Saturday, January 18, 2020

Dershowitz: Congress' GAO Simply Wrong

No doubt you saw the Fake News headlines a couple of days ago. Congress' Government Accountability Office (GAO) claimed that Trump had "violated the law" by withholding funds that Congress had allocated for Ukraine. That's constitutional nonsense, of course, and Alan Dershowitz exposes the nonsense in an article: Trump Had Right to Withhold Ukraine Funds: GAO is Wrong. Once again, as with the recent post Tulsi Speaks Truth. Who's Listening? I recommend that you refer to my recent multi part paste job on FISA, because the same principles are involved--Presidential authority in the sphere of foreign relations. Those multiple posts go into the historical record that confirms the correct understanding of the Constitutional apportionment of powers regarding foreign affairs. Here is the beginning of Dershowitz's article:

U.S. Government Accountability Office (GAO) has gotten the constitutional law exactly backwards. It said that the "faithful execution of the law" — the Impoundment Control Act—"does not permit the president to substitute his own policy priorities for those congress has enacted into law ." Yes, it does — when it comes to foreign policy. The Constitution allocates to the president sole authority over foreign policy (short of declaring war or signing a treaty). It does not permit Congress to substitute its foreign policy preferences for those of the president. 
To the extent that the statute at issue constrains the power of the president to conduct foreign policy, it is unconstitutional. 
Consider the following hypothetical situation: Congress allocates funds to Cuba (or Iran or Venezuela). The president says that is inconsistent with his foreign policy and refuses to release the funds. Surely the president would be within his constitutional authority. Or consider the actual situation that former President Barack Obama created when he unilaterally made the Iran deal and sent that enemy of America billions of dollars without congressional approval. I do not recall the GAO complaining about that presidential decision, despite the reality that the Iran deal was, in effect, a treaty that should require senate approval that was never given.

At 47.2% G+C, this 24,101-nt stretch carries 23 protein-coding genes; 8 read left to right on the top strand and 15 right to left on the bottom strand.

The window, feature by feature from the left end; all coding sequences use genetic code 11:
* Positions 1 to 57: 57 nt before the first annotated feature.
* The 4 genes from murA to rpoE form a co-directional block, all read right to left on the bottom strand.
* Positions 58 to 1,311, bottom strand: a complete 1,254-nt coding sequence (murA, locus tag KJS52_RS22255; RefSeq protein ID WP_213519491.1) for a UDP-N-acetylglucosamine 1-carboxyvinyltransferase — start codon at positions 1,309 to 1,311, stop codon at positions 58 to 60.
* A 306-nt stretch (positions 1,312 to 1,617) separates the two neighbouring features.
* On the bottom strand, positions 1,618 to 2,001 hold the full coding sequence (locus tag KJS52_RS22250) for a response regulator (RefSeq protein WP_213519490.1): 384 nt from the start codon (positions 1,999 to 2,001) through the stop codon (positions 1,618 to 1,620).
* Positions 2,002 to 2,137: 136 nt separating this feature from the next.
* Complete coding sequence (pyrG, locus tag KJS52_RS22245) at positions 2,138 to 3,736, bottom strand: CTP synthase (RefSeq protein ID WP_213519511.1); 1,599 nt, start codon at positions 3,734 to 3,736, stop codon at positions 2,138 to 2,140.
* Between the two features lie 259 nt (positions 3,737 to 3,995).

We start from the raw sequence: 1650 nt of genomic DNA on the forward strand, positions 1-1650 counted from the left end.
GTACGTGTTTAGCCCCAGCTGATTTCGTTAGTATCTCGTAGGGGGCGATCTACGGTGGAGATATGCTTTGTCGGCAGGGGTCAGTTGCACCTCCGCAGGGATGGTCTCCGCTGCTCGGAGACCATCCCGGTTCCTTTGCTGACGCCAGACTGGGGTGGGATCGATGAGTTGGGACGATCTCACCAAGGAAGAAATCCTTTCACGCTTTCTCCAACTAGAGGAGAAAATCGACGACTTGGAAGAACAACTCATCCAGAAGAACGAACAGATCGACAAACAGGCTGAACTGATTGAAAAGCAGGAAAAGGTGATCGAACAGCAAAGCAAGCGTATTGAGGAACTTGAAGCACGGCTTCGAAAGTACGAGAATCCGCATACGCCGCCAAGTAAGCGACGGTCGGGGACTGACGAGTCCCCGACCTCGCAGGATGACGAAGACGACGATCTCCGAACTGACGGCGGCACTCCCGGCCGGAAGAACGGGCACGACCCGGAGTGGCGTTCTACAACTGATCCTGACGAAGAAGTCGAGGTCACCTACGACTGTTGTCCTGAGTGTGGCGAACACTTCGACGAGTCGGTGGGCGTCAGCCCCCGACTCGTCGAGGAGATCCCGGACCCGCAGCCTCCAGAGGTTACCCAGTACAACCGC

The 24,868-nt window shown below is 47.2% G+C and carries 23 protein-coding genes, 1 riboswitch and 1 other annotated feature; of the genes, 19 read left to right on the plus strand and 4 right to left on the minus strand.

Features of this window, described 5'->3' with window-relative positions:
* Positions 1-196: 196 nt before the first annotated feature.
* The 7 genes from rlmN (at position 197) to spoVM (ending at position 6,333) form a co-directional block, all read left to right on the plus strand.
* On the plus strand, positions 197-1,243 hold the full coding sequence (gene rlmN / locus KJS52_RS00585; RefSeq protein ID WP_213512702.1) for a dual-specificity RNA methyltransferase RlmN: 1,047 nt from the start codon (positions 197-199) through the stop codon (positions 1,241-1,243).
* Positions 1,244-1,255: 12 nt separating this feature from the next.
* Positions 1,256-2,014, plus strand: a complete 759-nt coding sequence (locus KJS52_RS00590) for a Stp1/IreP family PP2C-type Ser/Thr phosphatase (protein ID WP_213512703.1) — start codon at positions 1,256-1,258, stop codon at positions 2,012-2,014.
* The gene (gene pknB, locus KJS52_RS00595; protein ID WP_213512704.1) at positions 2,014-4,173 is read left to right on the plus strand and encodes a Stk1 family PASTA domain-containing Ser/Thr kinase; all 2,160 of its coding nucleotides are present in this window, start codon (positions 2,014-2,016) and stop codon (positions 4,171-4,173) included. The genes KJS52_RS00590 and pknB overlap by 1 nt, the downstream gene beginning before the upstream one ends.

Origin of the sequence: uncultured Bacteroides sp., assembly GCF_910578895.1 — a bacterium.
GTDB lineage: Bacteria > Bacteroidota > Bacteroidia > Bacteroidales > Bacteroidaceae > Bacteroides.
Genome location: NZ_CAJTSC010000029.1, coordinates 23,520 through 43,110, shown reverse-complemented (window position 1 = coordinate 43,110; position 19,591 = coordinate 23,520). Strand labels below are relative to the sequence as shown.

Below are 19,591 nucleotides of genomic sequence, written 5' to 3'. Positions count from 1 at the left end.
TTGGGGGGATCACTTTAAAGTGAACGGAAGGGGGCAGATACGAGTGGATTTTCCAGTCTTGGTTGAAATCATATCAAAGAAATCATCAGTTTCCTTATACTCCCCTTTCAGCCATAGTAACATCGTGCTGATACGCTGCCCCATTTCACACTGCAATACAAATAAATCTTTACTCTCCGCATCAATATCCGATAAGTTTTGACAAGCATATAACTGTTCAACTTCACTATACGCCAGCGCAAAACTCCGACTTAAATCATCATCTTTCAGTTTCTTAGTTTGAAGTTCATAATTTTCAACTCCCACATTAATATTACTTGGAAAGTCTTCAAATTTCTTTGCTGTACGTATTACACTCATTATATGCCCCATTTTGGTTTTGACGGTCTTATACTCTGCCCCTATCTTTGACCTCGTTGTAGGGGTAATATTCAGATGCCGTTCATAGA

Whatever one may think about the substantive merits of what President Donald Trump did or did not do with regard to the Ukrainian money— which was eventually sent without strings —he certainly had the authority to delay sending the funds. The GAO was simply wrong in alleging that he violated the law, which includes the Constitution, by doing so.

This Imperial Congress would make a shambles of our constitutional order. This outrageous Congressional overreach against constitutional government is what led AG Bill Barr to take on the task of defending the the institution of the presidency against the incredibly reckless actions of the Dems.


  1. These people--Deep State acolytes, whether administrative state like GAO, media, elected pols--keep embarrassing themselves with authoritative claims motivated by ignorant ambition. Claims that don't withstand the smell test.

    The theatre performance has proceeded past circus to the absurd. They're embarrassing themselves, yet are too committed to their path to stand down. Children who don't know to come in out of the rain.

  2. Trump, to my surprise, has been working within the constitution. He’s not done anything I know of that is blatantly unconstitutional, unlike Obama.

    I wonder how Trump’s team is going to shred this constitutional over reach. I’m pretty sure that is is one of the goals of this dream team.

    And the house managers Nadler and Schiff have already made discredited themselves. Another goal of Trump will be more of that.

    Public Opinion - Dershowitz Seems to be doing part of the outbound media effort.

    1. Trump has scrupulously remained within the rule of law and the constitution. In fact, he's set a very good example.